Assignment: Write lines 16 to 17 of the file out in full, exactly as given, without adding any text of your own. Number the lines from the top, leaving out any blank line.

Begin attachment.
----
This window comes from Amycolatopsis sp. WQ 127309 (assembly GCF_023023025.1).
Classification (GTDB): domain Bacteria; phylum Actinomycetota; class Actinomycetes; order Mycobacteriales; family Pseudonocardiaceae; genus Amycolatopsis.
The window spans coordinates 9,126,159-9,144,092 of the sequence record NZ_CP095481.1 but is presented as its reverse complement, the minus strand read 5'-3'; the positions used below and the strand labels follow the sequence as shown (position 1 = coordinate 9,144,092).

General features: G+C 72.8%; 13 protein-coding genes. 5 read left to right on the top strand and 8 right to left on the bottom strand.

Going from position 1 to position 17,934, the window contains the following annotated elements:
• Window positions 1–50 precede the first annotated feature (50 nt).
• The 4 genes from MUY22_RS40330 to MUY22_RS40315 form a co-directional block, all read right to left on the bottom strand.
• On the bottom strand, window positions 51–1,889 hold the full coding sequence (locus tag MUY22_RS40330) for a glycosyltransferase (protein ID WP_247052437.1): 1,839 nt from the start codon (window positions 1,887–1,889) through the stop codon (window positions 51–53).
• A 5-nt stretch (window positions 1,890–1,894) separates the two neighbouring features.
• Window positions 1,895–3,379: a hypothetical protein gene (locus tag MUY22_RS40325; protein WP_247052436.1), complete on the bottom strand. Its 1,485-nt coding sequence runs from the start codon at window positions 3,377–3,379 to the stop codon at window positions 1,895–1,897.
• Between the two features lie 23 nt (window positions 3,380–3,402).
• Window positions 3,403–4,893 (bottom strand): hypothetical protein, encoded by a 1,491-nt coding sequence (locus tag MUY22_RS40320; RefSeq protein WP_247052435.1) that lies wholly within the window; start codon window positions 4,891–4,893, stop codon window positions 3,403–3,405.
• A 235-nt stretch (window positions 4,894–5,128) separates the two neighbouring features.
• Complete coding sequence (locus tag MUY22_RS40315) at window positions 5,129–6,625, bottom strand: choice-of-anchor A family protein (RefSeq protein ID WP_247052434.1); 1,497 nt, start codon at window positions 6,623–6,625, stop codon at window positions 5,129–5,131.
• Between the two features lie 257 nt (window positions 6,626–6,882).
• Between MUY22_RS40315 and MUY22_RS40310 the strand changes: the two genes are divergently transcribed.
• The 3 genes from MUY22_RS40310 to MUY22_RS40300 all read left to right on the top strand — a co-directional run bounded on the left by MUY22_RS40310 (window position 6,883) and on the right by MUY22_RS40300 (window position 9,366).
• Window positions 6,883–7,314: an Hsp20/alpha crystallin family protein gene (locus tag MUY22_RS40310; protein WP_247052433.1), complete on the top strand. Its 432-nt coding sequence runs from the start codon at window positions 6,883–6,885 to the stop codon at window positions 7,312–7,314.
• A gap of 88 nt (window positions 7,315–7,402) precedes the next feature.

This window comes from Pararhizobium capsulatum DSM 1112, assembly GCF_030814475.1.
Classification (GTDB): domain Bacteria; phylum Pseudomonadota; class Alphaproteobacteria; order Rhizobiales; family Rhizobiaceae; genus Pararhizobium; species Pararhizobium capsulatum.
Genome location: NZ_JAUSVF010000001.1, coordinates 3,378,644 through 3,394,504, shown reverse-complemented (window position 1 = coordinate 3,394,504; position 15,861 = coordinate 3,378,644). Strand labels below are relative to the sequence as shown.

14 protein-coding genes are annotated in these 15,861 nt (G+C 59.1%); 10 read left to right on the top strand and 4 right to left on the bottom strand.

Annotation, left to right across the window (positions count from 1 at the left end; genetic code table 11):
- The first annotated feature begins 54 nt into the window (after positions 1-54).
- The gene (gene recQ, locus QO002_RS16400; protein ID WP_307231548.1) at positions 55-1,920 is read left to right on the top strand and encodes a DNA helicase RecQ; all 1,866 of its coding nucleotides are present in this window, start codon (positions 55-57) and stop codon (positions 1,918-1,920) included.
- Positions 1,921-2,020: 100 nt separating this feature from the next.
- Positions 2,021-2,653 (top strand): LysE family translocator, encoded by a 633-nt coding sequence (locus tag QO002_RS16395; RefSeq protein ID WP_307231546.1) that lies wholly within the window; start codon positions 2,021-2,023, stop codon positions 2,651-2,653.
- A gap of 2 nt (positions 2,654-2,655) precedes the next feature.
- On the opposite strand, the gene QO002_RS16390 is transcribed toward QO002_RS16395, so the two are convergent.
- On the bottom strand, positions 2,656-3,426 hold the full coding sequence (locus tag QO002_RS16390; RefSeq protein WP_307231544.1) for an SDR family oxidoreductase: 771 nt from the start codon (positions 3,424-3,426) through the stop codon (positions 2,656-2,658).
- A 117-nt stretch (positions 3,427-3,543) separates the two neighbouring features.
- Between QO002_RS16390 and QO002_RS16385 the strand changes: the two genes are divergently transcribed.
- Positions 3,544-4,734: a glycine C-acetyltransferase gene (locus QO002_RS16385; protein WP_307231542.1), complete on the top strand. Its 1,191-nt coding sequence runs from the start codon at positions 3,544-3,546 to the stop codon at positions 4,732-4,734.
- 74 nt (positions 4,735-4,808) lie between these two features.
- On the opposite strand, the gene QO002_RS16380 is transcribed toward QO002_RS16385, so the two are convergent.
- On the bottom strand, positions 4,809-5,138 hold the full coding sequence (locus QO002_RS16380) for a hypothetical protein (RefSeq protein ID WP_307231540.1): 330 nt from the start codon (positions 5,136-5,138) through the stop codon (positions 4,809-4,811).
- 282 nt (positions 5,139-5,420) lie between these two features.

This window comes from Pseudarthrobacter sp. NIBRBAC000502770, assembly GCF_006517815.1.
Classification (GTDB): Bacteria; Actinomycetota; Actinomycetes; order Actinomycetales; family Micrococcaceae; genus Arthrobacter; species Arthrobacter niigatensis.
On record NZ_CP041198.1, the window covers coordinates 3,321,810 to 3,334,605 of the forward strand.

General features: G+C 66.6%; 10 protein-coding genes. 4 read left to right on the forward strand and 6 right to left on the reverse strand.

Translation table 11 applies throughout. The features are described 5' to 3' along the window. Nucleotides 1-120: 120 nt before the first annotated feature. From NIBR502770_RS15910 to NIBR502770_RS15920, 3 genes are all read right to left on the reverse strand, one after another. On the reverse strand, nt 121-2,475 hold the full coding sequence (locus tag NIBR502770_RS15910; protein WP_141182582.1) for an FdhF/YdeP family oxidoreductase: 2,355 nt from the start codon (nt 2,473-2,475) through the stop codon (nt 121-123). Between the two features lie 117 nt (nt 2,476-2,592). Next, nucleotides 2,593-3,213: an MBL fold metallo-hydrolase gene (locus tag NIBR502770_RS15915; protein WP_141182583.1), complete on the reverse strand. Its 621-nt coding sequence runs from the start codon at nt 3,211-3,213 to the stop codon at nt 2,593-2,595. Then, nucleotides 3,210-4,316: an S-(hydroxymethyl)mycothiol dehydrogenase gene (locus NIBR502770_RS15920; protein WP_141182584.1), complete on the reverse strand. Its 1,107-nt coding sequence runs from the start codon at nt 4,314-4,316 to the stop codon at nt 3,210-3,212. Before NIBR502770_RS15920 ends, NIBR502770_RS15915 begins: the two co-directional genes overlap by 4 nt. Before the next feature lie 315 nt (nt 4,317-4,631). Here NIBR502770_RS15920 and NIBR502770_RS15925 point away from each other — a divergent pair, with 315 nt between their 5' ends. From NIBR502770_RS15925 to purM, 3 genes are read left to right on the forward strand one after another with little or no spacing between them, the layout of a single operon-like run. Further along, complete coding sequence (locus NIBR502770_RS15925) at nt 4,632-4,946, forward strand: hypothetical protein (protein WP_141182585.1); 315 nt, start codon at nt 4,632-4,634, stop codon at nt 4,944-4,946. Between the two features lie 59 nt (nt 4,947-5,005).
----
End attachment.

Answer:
• Between MUY22_RS40315 and MUY22_RS40310 the strand changes: the two genes are divergently transcribed.
• The 3 genes from MUY22_RS40310 to MUY22_RS40300 all read left to right on the top strand — a co-directional run bounded on the left by MUY22_RS40310 (window position 6,883) and on the right by MUY22_RS40300 (window position 9,366).